Underused programs could assist with older Washingtonians’ budgets

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Many older residents of Washington state are facing strains on their budgets — and the government programs that could assist them are underused. An assistance program like the Senior Property Tax Exemption is a prime example.

King County Assessor John Wilson cited the median value for a home in his county as about $790,000. If someone qualifies for a full exemption, Wilson estimates they would save almost $5,000 a year.

“$5,000 a year savings in property taxes is nothing to to be trifled with,” said Wilson, “but the shame of it is, a lot of folks don’t know that program even exists.”

The Washington Legislature has expanded the Senior Property Tax Exemption program by increasing the economic threshold, he added. In 2024, his office estimates as many as 30,000 more people will apply for the program.

Other programs can also help. The state’s charity care law directs hospitals to provide financial assistance to low-income patients. The Affordable Connectivity Program helps people get a discount on their broadband internet service.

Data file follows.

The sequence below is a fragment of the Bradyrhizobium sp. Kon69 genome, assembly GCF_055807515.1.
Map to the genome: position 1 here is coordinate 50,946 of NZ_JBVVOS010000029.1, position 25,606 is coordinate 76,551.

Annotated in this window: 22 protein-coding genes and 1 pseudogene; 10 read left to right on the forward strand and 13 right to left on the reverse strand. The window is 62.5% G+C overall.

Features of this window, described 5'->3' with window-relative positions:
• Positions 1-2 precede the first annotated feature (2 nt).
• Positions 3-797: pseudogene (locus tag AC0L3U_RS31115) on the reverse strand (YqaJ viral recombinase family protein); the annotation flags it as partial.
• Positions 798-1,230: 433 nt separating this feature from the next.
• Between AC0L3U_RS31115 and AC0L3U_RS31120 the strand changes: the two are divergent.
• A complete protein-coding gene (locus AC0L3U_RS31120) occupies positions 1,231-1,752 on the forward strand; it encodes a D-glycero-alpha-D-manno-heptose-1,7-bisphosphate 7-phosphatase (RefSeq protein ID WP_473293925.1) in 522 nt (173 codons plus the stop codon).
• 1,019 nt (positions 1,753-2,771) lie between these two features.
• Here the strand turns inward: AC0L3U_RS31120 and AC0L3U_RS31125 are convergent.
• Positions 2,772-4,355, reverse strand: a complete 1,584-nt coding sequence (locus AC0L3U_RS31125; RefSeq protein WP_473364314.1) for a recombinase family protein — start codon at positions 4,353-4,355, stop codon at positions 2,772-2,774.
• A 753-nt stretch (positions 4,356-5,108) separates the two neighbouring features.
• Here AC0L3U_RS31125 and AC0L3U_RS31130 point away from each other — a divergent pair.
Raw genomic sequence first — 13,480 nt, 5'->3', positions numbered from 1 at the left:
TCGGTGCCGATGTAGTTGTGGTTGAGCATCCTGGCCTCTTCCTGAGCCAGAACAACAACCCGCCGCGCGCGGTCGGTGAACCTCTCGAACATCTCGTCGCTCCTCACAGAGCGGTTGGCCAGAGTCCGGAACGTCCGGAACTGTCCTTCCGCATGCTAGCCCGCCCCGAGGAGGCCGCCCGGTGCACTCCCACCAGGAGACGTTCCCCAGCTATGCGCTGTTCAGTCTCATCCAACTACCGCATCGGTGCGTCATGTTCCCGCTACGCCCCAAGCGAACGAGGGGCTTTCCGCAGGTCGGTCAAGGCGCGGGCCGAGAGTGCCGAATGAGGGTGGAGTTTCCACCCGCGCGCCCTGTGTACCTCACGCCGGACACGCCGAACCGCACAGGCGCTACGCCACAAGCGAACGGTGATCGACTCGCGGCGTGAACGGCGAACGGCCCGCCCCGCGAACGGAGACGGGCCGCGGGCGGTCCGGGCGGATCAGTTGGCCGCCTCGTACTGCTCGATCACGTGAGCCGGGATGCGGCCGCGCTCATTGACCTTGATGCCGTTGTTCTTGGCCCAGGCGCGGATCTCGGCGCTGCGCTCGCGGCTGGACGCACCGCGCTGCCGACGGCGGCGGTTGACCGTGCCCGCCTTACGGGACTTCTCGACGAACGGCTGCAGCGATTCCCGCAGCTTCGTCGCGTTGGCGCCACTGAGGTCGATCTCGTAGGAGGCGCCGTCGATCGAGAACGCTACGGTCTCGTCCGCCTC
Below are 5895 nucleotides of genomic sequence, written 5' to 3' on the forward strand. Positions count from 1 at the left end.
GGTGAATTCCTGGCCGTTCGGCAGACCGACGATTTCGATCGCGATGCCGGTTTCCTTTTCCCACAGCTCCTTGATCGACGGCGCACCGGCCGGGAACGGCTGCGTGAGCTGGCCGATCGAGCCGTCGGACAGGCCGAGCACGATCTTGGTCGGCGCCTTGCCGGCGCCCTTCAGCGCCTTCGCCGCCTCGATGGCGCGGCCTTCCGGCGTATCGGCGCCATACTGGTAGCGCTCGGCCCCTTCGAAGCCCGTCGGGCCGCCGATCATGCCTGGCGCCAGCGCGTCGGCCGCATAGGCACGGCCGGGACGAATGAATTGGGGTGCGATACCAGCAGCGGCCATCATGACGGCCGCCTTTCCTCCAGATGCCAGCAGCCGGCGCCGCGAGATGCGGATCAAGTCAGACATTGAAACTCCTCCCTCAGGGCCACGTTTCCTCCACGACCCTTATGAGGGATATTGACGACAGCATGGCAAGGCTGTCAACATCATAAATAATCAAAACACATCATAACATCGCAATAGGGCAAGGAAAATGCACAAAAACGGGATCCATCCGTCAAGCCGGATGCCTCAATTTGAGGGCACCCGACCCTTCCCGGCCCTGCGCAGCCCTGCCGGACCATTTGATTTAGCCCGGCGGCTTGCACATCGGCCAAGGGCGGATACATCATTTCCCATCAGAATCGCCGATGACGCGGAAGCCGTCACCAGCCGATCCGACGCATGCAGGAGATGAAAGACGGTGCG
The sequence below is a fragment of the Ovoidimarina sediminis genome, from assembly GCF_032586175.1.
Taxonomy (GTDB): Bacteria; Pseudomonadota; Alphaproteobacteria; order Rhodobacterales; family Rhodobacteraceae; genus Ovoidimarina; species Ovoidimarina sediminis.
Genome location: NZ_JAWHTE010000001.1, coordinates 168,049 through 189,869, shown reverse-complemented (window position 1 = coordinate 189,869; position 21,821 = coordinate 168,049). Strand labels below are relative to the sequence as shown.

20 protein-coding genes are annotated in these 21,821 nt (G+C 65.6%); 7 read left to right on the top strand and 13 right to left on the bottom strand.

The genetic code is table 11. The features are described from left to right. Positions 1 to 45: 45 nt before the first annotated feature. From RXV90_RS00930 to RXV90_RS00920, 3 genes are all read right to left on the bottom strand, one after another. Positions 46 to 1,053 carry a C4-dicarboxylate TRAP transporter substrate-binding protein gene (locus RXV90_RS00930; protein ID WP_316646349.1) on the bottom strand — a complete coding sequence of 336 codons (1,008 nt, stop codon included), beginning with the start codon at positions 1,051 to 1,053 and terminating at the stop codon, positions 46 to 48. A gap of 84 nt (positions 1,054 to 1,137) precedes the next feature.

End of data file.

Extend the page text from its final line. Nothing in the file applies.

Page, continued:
And bigger federal programs, like the Supplemental Nutrition Assistance Program (SNAP), provide crucial assistance, but only about 64% of eligible older Washingtonians use it.

Wilson is convinced there’s an unnecessary stigma surrounding assistance.

“I know from talking to seniors, what you hear sometimes is, ‘Well, yeah, but I just feel kind of awkward asking for it,'” he recounted. “Or they feel like it is some kind of tacit admission that, ‘I’ve failed somehow.'”

Wilson believes government at various levels needs do a better job of raising awareness for these programs, too.

“There are so many economic pressures that are weighing on people now,” he noted, “and there is a safety net out there, but we don’t do always a really good job of showing people, ‘Here’s how you can access it — and here, by the way, are the various things you’re eligible for.'”

Online tools can also help people find the programs they’re eligible for, such as from the National Council on Aging.

Featured photo: The economic threshold for the Senior Property Tax Exemption program in King County will increase to $84,000 in 2024. (CascadeCreatives/Adobe Stock)

Eric Tegethoff

Eric Tegethoff is a journalist covering the Northwest. Eric has worked as a reporter for KBOO, XRAY FM, and Oregon Public Broadcasting in Portland, Oregon, as well as other print and digital news media. In 2012, Eric traveled to North Dakota to write about the Bakken region oil boom. He's also worked at a movie theater, as a campaign canvasser and quality assurance at a milk packaging factory. Eric is originally from Orlando, Florida. He graduated from the University of Florida in 2010.

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